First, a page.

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Rereading the Future
Published online by Cambridge University Press: 23 October 2020
I noticed the dynamic relation between age and narrative the second time i read edith wharton's the house of mirth. on my first experience of reading the novel, as an undergraduate of eighteen, I was engaged by its thwarted love story and saddened by Lily Bart's tragic but honorable end. When I reread the novel in graduate school, however, I was about to turn twenty-nine, the age at which Lily's marriage prospects and high expectations for the future begin to fade. Although Lily is widely admired for her remarkable beauty, readers are alerted in the novel's opening pages to the incipient erosion of that beauty. Even as Lawrence Selden finds his eyes “refreshed” when he catches a glimpse of Lily at Grand Central Station, remarking that “he had never seen her more radiant” (37), he credits this impression to the way her dark hat and veil have temporarily restored “the girlish smoothness, the purity of tint, that she was beginning to lose after eleven years of late hours and indefatigable dancing” (38). While Selden silently muses about her age (“here was nothing new about Lily Bart. … [H]ad she indeed reached the nine-and-twentieth birthday with which her rivals credited her?” [37–38]), Lily declares that she's “as old as the hills” (38); she perceives that “people are getting tired” of her and saying she “ought to marry” (42). Lily is ambivalent about marriage as her “vocation” (as Selden puts it ) but undertakes this quest. By the end of the novel, having lost her social and economic standing and failed to secure a husband—and thereby a future—she puts her affairs in order and overdoses on chloral (43). Her age is certainly not the only factor contributing to her decline: Selden's continuing fascination with Lily affirms that she has remained dis-tractingly attractive (even if, perhaps, “ever so slightly brightened by art” ), and the novel attributes her social descent more directly to her financial circumstances than to her age. Nevertheless, the opening scene of The House of Mirth emphatically establishes twenty-nine as a precipice over which Lily Bart falls to her doom.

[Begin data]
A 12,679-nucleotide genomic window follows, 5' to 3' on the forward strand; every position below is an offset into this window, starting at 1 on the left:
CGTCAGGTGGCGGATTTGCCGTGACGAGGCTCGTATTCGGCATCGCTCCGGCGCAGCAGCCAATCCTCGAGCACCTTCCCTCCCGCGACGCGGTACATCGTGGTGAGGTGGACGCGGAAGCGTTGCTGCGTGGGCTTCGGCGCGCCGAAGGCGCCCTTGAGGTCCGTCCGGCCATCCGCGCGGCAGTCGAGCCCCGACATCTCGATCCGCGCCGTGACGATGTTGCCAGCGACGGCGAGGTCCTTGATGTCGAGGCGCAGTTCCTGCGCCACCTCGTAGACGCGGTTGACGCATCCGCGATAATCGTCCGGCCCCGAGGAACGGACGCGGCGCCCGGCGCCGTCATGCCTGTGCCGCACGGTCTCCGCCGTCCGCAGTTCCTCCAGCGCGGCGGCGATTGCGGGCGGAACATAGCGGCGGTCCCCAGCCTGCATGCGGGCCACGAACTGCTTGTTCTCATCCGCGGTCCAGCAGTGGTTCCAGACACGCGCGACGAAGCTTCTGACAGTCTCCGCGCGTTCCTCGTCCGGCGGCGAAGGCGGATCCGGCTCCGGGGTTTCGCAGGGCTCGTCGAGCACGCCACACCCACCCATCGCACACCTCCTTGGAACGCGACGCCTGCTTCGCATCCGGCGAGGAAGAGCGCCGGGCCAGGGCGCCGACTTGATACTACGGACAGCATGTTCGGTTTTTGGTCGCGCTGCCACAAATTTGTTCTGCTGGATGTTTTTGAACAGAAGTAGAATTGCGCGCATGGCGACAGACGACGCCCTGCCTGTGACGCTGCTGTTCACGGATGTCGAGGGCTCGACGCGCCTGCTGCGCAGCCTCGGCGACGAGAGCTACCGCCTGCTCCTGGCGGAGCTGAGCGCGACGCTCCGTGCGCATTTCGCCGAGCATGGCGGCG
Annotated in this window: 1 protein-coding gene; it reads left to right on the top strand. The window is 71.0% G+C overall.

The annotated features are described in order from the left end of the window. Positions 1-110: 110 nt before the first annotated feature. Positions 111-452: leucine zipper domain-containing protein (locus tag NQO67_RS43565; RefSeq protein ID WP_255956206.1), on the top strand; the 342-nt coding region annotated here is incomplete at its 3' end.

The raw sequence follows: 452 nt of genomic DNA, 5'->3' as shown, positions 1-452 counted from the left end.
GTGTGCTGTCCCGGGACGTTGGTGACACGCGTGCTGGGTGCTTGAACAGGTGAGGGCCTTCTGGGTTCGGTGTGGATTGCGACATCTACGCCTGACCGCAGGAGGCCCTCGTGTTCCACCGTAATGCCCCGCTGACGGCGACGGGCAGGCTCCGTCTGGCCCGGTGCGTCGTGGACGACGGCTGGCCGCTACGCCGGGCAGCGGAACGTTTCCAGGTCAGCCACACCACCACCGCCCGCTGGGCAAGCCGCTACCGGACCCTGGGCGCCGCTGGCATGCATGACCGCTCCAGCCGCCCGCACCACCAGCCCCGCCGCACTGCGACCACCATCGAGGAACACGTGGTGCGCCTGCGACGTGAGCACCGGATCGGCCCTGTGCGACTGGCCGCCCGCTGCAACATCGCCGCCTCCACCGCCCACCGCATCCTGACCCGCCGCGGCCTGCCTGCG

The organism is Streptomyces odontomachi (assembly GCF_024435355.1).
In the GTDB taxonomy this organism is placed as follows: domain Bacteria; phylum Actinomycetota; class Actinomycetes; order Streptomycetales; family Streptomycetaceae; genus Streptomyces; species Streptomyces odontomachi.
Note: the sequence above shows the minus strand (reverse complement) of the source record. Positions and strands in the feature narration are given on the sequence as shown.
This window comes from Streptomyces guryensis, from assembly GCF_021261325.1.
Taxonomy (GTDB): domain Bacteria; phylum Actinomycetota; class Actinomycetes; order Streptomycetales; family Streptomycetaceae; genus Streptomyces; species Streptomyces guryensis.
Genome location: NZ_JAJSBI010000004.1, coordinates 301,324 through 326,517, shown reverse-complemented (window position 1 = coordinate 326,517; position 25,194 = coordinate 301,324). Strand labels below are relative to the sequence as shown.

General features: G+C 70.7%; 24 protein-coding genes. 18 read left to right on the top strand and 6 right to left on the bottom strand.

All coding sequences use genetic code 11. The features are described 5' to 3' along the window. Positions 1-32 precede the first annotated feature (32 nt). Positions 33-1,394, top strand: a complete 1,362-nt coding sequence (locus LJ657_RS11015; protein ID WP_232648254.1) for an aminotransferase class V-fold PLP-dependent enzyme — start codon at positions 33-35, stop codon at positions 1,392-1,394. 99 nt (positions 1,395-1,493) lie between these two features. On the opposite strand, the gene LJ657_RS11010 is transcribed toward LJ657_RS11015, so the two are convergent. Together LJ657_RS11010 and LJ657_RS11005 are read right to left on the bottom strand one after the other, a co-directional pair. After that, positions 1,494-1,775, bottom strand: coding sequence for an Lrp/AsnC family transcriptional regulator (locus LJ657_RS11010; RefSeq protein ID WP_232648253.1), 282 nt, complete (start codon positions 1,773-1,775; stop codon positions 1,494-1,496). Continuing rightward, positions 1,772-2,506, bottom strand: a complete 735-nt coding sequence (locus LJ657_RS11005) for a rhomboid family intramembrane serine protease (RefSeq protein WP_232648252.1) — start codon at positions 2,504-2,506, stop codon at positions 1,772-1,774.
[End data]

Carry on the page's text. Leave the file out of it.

- Theories and Methodologies
- PMLA , Volume 133 , Issue 3 , May 2018 , pp. 640 - 646
- Copyright © Modern Language Association of America, 2018